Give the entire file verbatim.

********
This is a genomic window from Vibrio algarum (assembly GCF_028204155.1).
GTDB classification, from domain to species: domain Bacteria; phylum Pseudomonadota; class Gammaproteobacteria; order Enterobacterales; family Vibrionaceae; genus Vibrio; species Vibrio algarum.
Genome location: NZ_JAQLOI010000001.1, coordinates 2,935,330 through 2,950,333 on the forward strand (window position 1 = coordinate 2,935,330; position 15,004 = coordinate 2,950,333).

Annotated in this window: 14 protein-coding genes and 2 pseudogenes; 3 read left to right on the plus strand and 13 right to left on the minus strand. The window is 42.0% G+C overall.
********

This is a genomic window from Vibrio algarum (assembly GCF_028204155.1).
GTDB classification, from domain to species: domain Bacteria; phylum Pseudomonadota; class Gammaproteobacteria; order Enterobacterales; family Vibrionaceae; genus Vibrio; species Vibrio algarum.
Genome location: NZ_JAQLOI010000001.1, coordinates 2,935,330 through 2,950,333 on the forward strand (window position 1 = coordinate 2,935,330; position 15,004 = coordinate 2,950,333).

Annotated in this window: 14 protein-coding genes and 2 pseudogenes; 3 read left to right on the plus strand and 13 right to left on the minus strand. The window is 42.0% G+C overall.